Watching auditions for famous roles always interests me....especially when they are by actors who later become huge.  Some of these I like because the role is classic and the performance was outstanding and others are interesting because they are by a no name that becomes a mega star years later.

This audition by Henry Thomas for the role of Elliot in E.T. has become pretty famous but I think it is my favorite.  This kid was impressive and Spielberg is obviously blown away at the end.

I love this one because it's for one of my favorite movies and what launched Jason Schwartzman's career.  He had never acted and was never planning to be an actor but was convinced by Wes Anderson to give it a try.

It's Pacino auditioning for the role of Michael Corleone in The Godfather....not much else has to be said.

A young DeNiro auditioning for the role of Sonny, in the first Godfather.  I like this one because he didn't get it but then was fortunately used in the next one to play Vito in the flashbacks.  One of his greatest roles.

Scarlet Johansson as a little girl is neat to watch.  It was for a bad movie and she doesn't do all that great a job but not long after, she got the role in The Man Who Wasn't There by the Coen Brothers.  An odd movie but she played a wonderfully uncomfortable role.


I have never actually seen The Notebook but I love Rachel McAdams and her chameleon like acting ability.

If you know of any others that are cool, please comment.

Monday, September 15, 2014

Artwork of the Week: The Yellow Books

The Yellow Books by Vincent van Gogh

Another surprising revelation of ordinary things: the library! Graham and I go to two different branches for story times and music/movement class at least twice a week, and while we're there, I'll usually check out a few board books for him. I never considered borrowing books for myself because I take FOR-EV-ER to read them and figured I would either end up with excessive late fees or returning them half-cracked. Then I read Alissa's post about Dinner: A Love Story and decided, you know what? I should check that out! So I went to my library's website and discovered that not only could I RESERVE BOOKS ONLINE, but I could also RENEW ONLINE! when the return date was approaching.  My whole literary world has been blown apart. I loaded up on cookbooks last week, including two on one pot recipes that I've been eyeing on Amazon for awhile. I may never buy another book again.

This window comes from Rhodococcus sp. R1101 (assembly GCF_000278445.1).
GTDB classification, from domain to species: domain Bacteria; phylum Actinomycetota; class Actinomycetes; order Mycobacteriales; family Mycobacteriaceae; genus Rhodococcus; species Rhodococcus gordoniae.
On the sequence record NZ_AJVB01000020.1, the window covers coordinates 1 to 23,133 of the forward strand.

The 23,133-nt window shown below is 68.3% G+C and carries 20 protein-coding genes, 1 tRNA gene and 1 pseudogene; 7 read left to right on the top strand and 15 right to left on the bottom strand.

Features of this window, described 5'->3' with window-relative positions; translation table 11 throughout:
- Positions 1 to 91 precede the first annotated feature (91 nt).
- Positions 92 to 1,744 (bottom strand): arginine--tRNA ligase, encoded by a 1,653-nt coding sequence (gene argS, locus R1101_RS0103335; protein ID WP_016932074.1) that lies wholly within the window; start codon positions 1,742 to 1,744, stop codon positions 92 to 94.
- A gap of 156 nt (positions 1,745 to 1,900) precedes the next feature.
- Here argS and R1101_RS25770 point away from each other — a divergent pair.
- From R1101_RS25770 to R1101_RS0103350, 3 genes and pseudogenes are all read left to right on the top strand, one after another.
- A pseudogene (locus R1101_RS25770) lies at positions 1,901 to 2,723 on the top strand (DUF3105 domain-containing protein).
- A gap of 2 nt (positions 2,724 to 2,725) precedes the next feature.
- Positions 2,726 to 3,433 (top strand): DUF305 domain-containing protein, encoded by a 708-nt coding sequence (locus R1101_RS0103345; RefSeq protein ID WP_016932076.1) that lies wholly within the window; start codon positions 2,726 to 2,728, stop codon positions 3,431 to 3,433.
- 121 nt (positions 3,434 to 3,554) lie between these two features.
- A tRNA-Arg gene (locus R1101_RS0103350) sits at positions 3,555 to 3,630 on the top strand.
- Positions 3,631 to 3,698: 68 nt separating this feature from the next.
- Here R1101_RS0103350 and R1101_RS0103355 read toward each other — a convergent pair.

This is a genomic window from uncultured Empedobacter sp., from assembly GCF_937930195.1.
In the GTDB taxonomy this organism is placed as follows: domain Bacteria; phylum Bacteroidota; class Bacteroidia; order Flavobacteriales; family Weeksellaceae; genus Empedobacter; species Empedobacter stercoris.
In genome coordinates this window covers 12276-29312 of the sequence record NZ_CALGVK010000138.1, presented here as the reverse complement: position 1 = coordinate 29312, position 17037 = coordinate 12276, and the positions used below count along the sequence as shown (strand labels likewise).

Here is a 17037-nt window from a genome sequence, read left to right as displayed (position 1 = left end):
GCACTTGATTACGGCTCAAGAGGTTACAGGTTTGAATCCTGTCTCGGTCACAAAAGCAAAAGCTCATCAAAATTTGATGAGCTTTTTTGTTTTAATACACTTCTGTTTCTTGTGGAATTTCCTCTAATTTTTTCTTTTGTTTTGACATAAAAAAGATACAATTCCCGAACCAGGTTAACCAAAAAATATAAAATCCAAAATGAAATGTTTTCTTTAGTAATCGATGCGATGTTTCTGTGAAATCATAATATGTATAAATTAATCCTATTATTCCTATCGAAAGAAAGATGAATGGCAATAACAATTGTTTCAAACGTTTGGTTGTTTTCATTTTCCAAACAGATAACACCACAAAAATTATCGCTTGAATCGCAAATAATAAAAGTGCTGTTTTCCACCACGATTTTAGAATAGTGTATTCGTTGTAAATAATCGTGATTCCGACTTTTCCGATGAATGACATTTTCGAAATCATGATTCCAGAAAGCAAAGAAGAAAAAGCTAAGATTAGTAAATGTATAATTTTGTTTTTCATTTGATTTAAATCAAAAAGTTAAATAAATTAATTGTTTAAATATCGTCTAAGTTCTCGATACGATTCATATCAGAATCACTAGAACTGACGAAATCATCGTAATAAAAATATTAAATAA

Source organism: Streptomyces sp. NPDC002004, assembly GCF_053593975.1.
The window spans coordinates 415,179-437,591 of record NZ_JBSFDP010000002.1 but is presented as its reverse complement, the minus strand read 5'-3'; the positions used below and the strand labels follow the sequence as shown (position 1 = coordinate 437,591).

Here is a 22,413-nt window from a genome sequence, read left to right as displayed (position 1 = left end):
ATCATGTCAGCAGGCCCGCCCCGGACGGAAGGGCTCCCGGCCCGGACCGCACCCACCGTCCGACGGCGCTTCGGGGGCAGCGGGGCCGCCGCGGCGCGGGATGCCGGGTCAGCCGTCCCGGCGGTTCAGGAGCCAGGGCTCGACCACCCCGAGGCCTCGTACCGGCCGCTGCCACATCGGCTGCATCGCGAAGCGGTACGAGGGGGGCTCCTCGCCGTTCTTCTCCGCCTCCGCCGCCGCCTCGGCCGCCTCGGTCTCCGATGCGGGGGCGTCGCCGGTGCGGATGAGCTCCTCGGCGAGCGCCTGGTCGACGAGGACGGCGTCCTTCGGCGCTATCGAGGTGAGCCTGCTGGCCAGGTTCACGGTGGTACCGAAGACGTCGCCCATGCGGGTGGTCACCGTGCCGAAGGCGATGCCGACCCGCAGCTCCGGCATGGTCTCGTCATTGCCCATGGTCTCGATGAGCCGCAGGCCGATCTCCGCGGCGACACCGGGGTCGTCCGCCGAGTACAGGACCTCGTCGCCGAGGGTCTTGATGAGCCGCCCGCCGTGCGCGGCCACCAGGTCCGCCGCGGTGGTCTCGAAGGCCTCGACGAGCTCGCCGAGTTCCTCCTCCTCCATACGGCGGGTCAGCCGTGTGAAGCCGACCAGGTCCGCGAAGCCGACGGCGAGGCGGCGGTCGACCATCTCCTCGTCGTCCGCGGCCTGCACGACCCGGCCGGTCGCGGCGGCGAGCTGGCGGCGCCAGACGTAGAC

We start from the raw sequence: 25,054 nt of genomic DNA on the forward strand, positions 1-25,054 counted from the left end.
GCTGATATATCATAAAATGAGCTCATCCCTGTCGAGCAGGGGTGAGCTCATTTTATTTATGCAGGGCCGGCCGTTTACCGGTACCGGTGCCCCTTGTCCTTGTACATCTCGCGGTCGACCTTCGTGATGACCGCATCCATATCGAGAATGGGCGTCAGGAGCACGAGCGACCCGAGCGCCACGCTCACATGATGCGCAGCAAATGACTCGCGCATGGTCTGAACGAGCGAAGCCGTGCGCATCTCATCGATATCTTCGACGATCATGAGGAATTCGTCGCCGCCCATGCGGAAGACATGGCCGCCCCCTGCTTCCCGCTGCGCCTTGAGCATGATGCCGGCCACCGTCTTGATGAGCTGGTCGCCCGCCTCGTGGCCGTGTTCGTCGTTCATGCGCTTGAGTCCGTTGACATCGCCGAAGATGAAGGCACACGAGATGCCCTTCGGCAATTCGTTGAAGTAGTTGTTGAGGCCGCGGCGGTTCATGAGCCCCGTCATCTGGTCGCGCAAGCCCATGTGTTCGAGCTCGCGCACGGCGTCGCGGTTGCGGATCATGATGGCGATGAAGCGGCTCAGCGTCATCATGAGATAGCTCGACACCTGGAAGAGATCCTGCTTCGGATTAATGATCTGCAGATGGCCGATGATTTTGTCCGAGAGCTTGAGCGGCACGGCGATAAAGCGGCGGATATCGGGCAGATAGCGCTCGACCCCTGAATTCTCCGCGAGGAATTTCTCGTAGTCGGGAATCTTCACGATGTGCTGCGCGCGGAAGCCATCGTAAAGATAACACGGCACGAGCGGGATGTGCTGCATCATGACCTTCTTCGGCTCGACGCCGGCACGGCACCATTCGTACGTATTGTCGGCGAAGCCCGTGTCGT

I'd never seen this Van Gogh painting of books before, but apparently you can buy a print of it at Walmar. Look who's getting good at discovering things everyone already knows about.

- Cathleen 

Friday, September 12, 2014

Photo Friday

Alissa's taking a break from the blog for a little bit. While we'll certainly miss seeing her here on Fridays, we plan to keep the torch burning while she's off getting her ducks in a row. Grace, Brian, and I will take turns posting at the end of the week. In lieu of adding to the onslaught of Friday links you probably get from other blogs, we thought we'd just leave you with one personal photo and a short explanation.

Here's mine. 

Something I'm into lately: Taking a shower by candlelight. I know candlelit baths are what romance novels are made of, but I'm here to say showering solo in the dark is where it's at!

- Cathleen 

Thursday, September 11, 2014

Design Always Repeats Itself: Japonisme Edition

I'm currently undertaking an independent study in Asian Influences in Art and Design and I've just completed the book Japonisme; Cultural Crossings Between Japan and the West and the book is fascinating! One of my favorite elements though is in Chapter 2: Japan and Painters where the authors discuss the works of many 19th century English and French artists and their direct influence of Japanese woodcuts. My absolute favorite is this example:

The Courtesan Hinazuru at the Keizetsuru